The Chiefs, Blues and Crusaders are locked in a three-way battle for the services of Sonny Bill Williams, who confirmed today he will play his rugby in New Zealand next season.
Williams has been "humbled" by the amount of support he has received from the New Zealand public and has cancelled plans to return overseas after the World Cup.
"I think when I first came it was just to make myself available to try and make the World Cup squad and then go back offshore and do my trade over there," Williams said.
"But just the amount of support, all generations from old people to young people, the amount of support is really humbling and at the same time really cool."
Williams, who is in Wellington preparing for the All Blacks' Tri Nations opener against South Africa on Saturday, plans to lock in a one-year extension to his NZRU contract before the World Cup but is undecided on his Super Rugby future.
"Yeah at this stage it's just one more year but things could change. It just keeps me on my toes, like I've said before, my year to year contracts. Chiefs, Blues or Crusaders, but it's tough, I'm just torn in three directions."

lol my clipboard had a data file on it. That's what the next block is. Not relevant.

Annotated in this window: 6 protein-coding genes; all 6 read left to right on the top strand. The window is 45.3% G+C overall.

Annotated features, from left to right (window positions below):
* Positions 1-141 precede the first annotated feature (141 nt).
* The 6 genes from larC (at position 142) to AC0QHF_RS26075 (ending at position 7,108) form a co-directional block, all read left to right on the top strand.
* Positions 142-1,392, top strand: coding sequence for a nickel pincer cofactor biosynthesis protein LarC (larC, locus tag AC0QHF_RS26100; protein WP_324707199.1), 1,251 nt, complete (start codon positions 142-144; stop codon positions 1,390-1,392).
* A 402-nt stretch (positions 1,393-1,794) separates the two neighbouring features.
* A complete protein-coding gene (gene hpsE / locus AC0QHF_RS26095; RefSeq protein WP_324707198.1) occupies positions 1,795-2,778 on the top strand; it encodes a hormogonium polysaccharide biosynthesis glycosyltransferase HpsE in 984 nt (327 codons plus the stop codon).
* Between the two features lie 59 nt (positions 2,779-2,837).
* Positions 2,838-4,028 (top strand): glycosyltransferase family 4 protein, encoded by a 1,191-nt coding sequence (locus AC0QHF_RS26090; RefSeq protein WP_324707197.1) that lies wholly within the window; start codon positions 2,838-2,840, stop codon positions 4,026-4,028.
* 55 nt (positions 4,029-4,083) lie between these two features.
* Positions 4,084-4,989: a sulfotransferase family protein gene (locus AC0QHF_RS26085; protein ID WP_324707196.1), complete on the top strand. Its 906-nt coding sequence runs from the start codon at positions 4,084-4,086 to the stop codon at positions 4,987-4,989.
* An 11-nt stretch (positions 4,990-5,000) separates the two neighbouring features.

If Williams can star at the World Cup, his already powerful "brand" could potentially take off globally in similar fashion to Jonah Lomu, who announced himself at the 1995 tournament.
Williams said he was well aware of the pulling power of the black jersey.
"I've known for a long time what the All Black brand is and what it's about. When you're living in France and young kids are walking around that can't even speak English, wearing All Blacks jerseys, you know that the All Black brand is pretty big. But what surprised me is the amount of support I've got back here, it's been really humbling, just little kids coming up asking for signatures and grandmas and things like that, it's been pretty cool."
Williams, whose contract with the NZRU allowed him to box during this year's Super Rugby season, hopes to reach a similar arrangement for next year.
"Hopefully. We'll just have to see how it all goes eh."
Meanwhile, Williams declined an opportunity to reignite a war of words with Springboks coach Peter de Villiers, who in May described his flamboyant offloading style as "nonsense" and a poor example for young rugby players.
"Yeah oh well, you know, I've always had my detractors, my critics but as soon as you start worrying about them then it takes the focus off what I want to do and want to achieve. I can't really dwell on negatives or else I won't get to where I want to get to."